Posted by: Andrew G | March 8, 2010

Buddhism — Serenity Now!

Today I wanted to talk about the last of the Three Vinegar Tasters.

Imagine if you will the three of Lao-Tse, K’ung Fu Tzu and the Buddha standing around a vat of vinegar. After each has tasted the vinegar we are to read their expressions as follows:

K’ung Fu Tzu has a sour look, which reflects his austere and regimented ordering of morality.

Buddha wears a bitter expression, a kind of note on how Buddha saw the life of attachment and desires being a kind of root of suffering that had to be transcended.

Lao Tse has a rather broad smile after tasting the vinegar. The vinegar still tastes like vinegar to him, but it can still be appreciated for what it is and for its own nature. The vinegar is what it is and your reaction to it is something more about you than about the vinegar.

So the story goes. (I think it was being used to prove a point for the Taoist, but that’s another matter…)

Now I do have a criticism about this portrayal. Of the Buddhists that I have met, the bitter expression is not the impression I have of them. Instead there is either a blank and open expression or a serene, patient relaxation.

On a Saturday a few weeks ago, there was a workshop at the local college called “The Art of Meditation”. It was hosted by the local teacher from the Kuluta Buddhist Centre, Kelsang Donsang.

Maybe it’s just me, but this guy just doesn’t seem that concerned about the bitterness of the taste of vinegar.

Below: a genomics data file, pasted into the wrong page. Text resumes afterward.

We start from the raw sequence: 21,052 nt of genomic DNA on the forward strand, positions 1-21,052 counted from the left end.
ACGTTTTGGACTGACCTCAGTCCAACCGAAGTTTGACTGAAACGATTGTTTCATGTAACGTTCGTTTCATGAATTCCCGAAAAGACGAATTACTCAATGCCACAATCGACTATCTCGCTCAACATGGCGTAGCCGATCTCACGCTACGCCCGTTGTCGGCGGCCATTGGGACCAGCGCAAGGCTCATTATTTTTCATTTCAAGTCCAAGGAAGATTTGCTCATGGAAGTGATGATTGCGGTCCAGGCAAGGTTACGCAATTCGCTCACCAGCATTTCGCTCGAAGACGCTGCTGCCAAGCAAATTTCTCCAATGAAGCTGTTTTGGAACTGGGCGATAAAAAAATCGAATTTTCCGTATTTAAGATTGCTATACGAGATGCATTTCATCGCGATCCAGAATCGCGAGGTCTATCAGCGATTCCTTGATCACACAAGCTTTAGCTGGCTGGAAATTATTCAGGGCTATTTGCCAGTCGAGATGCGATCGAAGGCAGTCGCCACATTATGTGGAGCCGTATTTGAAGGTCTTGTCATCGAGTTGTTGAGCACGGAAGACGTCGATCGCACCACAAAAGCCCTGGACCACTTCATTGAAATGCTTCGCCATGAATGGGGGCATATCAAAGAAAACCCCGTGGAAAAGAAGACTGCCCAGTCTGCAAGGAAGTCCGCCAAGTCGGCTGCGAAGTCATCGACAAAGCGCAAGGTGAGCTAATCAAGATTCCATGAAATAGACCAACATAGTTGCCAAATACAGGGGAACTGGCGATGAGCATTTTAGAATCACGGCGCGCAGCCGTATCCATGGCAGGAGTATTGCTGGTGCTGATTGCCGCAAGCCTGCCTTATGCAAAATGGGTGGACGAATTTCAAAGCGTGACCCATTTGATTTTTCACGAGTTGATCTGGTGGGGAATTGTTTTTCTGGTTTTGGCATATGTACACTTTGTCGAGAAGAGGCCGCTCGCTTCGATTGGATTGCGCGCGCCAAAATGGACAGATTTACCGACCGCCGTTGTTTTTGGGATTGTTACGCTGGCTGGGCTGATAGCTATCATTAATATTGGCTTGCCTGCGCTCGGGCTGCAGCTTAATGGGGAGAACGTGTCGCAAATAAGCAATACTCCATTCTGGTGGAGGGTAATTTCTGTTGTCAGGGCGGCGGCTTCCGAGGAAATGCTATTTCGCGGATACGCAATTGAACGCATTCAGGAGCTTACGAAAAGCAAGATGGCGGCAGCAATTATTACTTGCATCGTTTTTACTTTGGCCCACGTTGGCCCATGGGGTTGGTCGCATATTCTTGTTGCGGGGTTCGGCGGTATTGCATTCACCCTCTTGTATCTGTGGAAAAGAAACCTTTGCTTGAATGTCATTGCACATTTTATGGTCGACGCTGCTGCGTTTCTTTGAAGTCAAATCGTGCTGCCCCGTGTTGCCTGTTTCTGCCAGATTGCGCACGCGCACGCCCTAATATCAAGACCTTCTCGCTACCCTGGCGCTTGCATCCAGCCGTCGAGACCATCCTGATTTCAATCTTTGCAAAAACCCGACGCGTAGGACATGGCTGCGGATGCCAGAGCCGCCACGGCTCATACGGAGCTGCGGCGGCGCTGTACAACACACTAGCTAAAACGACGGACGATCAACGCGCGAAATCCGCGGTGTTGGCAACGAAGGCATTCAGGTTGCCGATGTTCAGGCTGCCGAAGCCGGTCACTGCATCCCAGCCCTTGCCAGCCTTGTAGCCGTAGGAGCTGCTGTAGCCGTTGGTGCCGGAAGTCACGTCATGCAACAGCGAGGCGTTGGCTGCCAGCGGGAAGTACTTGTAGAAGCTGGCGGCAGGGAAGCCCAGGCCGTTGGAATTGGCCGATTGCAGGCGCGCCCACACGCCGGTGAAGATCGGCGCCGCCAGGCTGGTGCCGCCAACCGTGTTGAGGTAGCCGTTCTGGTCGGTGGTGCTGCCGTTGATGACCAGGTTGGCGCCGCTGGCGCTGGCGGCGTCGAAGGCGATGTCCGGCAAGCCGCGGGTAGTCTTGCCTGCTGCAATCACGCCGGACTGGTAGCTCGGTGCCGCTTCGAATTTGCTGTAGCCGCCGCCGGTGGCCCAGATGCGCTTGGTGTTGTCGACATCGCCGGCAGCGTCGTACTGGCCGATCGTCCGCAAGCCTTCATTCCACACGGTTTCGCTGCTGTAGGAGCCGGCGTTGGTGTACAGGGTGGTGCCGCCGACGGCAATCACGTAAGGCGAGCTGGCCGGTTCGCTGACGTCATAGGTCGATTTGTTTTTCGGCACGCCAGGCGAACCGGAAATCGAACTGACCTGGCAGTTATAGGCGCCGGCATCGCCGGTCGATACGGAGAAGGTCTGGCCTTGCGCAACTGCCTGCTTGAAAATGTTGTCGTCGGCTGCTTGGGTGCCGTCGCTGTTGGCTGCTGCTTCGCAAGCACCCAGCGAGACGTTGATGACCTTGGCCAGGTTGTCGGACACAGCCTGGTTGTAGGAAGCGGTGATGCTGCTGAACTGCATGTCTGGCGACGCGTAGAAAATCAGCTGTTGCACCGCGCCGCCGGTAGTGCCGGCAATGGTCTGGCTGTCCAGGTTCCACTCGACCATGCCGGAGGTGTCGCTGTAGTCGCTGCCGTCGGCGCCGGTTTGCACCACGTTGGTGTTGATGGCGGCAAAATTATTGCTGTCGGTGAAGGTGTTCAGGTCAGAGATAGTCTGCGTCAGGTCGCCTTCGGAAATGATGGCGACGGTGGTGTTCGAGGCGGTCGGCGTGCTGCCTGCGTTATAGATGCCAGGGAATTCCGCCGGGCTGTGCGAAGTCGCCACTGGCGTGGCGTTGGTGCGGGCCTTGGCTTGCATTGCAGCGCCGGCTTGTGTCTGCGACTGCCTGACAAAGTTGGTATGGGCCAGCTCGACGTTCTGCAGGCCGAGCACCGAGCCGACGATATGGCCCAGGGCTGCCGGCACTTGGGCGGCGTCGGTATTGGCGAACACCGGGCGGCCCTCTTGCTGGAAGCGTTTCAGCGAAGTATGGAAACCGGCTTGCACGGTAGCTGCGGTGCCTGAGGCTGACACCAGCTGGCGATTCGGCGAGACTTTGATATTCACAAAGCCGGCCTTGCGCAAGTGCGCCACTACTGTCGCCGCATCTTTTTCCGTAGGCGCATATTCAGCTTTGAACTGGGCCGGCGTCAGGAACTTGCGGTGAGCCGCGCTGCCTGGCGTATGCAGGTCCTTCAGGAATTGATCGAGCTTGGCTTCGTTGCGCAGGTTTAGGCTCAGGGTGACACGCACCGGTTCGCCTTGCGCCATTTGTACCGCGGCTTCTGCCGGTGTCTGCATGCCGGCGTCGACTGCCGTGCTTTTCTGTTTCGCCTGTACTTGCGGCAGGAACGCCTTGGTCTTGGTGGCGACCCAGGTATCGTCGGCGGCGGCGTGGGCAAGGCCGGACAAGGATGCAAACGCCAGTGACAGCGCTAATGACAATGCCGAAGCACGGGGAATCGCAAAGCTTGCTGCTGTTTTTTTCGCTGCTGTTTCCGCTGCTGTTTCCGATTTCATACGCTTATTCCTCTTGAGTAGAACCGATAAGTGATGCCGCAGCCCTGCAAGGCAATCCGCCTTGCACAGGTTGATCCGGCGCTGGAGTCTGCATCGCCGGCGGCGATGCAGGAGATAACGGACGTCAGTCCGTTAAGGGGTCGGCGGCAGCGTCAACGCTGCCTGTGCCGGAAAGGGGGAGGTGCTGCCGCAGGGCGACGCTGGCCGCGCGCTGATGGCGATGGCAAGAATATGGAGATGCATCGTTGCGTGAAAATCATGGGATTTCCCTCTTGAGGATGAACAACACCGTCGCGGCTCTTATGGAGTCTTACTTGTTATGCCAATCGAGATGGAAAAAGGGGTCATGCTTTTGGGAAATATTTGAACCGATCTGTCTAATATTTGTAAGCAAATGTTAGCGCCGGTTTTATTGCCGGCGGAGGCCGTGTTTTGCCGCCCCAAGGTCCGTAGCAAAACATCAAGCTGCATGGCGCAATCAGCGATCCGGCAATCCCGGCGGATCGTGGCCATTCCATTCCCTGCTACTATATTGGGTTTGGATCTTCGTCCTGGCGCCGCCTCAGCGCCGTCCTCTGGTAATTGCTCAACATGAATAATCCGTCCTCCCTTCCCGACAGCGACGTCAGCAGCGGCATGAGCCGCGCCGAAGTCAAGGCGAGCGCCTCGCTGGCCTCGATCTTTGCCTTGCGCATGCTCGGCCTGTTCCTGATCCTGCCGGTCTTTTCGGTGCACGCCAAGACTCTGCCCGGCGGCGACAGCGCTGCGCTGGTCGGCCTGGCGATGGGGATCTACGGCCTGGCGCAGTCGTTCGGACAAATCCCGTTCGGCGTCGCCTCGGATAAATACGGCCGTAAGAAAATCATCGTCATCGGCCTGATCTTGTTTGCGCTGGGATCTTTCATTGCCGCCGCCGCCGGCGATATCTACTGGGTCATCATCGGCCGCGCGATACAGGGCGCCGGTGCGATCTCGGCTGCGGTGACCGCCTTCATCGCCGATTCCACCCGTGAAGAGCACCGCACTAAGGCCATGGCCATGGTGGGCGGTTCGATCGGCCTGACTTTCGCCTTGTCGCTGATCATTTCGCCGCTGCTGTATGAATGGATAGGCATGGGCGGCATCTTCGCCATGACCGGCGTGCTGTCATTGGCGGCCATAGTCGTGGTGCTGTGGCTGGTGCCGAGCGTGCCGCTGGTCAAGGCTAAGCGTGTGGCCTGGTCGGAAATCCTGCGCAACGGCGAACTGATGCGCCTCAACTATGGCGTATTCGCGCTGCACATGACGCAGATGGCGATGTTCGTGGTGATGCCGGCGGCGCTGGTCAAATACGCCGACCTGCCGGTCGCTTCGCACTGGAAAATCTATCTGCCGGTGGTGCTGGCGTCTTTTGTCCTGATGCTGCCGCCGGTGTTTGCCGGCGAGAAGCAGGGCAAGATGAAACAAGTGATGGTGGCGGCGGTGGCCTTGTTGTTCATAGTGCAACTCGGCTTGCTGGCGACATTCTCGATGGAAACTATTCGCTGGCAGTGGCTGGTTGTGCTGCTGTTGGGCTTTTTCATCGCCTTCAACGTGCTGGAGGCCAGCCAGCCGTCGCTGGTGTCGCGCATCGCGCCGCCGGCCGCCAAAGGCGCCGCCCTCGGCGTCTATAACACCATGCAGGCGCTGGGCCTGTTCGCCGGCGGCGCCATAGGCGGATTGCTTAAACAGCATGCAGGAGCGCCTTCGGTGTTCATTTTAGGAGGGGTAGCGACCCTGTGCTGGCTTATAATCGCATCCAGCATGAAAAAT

It was a fun day. About twenty people attended, and I was amazed by the spectrum of people that took part in the workshop. There was a couple that brought their own yoga mats. There were a few grey-haired women that smiled a lot and by the end of the day had introduced themselves easily to everyone. There were two farm-couples, solid but worked bodies dressed in plaids and jeans. And then like Shannon and me, there were middle-of-the-journey searchers to round out the collection.

Kelsang Donsang had a lot of helpful words to say that Saturday. The focus of the day was meditation but it was difficult to explain things without putting them into the context of his religion. He was quite gracious and apologetic and only tried to insert as much about his beliefs as was necessary to bring the focus back on proper meditation. One of the things he said that I remember clearly is this:

“Please, don’t swallow my words because I wear robes.”

I thought this was good advice, regardless of the words or the robes being worn.

There are many schools of Buddhism, but they do share most of the fundamental beliefs. To the Buddhist, there is suffering but it is things like desire (to have, to control, etc.) that cause suffering.  There is an end to suffering when a person lets go of that desire and attachment through the study and practice of wisdom, morality and meditation.

For a more complete introduction to Buddhism, try this site or this site.


Now I just can’t write something on Buddhism without bringing up the Dalai Lama. I have a lot of respect for this guy.

Here is the thing I most respect about the Dalai Lama — he is willing to change his mind, and even his religion.

He has been involved in scientific research on the effects of meditation on the brain. He has even been quoted as saying, “If science proves some belief of Buddhism is wrong, then Buddhism will have to change. In my view, science and Buddhism share a search for the truth and for understanding reality.”

Seriously? That is an incredible statement for a religious leader to make! He might be able to make such a statement because Buddhism is as much a philosophy as it is a religion, but it is still an incredible statement.

I believe he is sincere about this, but I don’t really know the guy, right? What are your thoughts? Is your religion open to change? Should religion align itself so closely with modern science?


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